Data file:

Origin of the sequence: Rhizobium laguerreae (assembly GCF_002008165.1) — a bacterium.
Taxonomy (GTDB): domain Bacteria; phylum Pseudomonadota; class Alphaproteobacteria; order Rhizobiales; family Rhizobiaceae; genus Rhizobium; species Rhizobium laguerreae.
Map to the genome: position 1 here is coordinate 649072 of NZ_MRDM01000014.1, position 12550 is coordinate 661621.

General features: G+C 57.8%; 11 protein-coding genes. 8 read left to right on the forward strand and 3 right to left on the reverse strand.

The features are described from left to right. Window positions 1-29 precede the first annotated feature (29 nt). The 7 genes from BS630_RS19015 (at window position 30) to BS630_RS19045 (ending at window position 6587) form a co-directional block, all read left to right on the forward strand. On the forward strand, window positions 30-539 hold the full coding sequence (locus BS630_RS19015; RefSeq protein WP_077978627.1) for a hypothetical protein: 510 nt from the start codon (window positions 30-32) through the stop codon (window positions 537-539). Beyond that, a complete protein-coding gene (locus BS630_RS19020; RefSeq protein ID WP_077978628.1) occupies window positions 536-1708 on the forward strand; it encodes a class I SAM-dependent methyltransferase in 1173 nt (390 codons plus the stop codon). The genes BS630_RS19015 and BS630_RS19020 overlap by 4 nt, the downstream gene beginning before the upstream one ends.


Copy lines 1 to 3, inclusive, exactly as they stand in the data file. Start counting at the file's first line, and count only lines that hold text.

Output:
Origin of the sequence: Rhizobium laguerreae (assembly GCF_002008165.1) — a bacterium.
Taxonomy (GTDB): domain Bacteria; phylum Pseudomonadota; class Alphaproteobacteria; order Rhizobiales; family Rhizobiaceae; genus Rhizobium; species Rhizobium laguerreae.
Map to the genome: position 1 here is coordinate 649072 of NZ_MRDM01000014.1, position 12550 is coordinate 661621.